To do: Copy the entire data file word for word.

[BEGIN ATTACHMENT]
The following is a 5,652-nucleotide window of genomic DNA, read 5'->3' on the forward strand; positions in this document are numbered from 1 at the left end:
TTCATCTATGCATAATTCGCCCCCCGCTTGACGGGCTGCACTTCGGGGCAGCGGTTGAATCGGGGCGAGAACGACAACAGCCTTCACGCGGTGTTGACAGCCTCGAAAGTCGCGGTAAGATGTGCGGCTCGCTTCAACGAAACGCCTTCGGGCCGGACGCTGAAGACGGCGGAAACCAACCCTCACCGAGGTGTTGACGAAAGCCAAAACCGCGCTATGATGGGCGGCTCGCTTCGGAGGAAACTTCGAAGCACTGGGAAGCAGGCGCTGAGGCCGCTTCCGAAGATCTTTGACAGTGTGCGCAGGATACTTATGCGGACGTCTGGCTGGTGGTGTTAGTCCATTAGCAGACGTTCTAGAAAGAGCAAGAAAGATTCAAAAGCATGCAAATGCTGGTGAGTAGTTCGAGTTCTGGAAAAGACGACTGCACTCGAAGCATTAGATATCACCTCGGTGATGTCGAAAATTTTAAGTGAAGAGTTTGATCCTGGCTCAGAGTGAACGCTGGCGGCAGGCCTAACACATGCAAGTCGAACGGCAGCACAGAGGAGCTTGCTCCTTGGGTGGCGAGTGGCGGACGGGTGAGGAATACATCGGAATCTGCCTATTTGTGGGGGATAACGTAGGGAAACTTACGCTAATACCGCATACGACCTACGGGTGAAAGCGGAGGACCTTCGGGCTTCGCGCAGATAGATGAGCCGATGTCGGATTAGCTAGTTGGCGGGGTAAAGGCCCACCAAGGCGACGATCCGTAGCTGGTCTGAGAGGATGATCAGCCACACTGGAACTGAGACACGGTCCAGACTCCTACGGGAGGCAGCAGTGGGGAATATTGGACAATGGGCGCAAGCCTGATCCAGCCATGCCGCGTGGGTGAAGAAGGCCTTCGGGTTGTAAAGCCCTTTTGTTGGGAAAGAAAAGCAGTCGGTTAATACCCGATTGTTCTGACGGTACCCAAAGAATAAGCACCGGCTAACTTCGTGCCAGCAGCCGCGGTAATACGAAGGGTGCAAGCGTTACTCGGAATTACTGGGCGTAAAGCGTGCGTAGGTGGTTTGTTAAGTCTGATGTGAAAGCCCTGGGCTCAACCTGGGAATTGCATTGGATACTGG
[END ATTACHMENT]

The following is a 5,652-nucleotide window of genomic DNA, read 5'->3' on the forward strand; positions in this document are numbered from 1 at the left end:
TTCATCTATGCATAATTCGCCCCCCGCTTGACGGGCTGCACTTCGGGGCAGCGGTTGAATCGGGGCGAGAACGACAACAGCCTTCACGCGGTGTTGACAGCCTCGAAAGTCGCGGTAAGATGTGCGGCTCGCTTCAACGAAACGCCTTCGGGCCGGACGCTGAAGACGGCGGAAACCAACCCTCACCGAGGTGTTGACGAAAGCCAAAACCGCGCTATGATGGGCGGCTCGCTTCGGAGGAAACTTCGAAGCACTGGGAAGCAGGCGCTGAGGCCGCTTCCGAAGATCTTTGACAGTGTGCGCAGGATACTTATGCGGACGTCTGGCTGGTGGTGTTAGTCCATTAGCAGACGTTCTAGAAAGAGCAAGAAAGATTCAAAAGCATGCAAATGCTGGTGAGTAGTTCGAGTTCTGGAAAAGACGACTGCACTCGAAGCATTAGATATCACCTCGGTGATGTCGAAAATTTTAAGTGAAGAGTTTGATCCTGGCTCAGAGTGAACGCTGGCGGCAGGCCTAACACATGCAAGTCGAACGGCAGCACAGAGGAGCTTGCTCCTTGGGTGGCGAGTGGCGGACGGGTGAGGAATACATCGGAATCTGCCTATTTGTGGGGGATAACGTAGGGAAACTTACGCTAATACCGCATACGACCTACGGGTGAAAGCGGAGGACCTTCGGGCTTCGCGCAGATAGATGAGCCGATGTCGGATTAGCTAGTTGGCGGGGTAAAGGCCCACCAAGGCGACGATCCGTAGCTGGTCTGAGAGGATGATCAGCCACACTGGAACTGAGACACGGTCCAGACTCCTACGGGAGGCAGCAGTGGGGAATATTGGACAATGGGCGCAAGCCTGATCCAGCCATGCCGCGTGGGTGAAGAAGGCCTTCGGGTTGTAAAGCCCTTTTGTTGGGAAAGAAAAGCAGTCGGTTAATACCCGATTGTTCTGACGGTACCCAAAGAATAAGCACCGGCTAACTTCGTGCCAGCAGCCGCGGTAATACGAAGGGTGCAAGCGTTACTCGGAATTACTGGGCGTAAAGCGTGCGTAGGTGGTTTGTTAAGTCTGATGTGAAAGCCCTGGGCTCAACCTGGGAATTGCATTGGATACTGG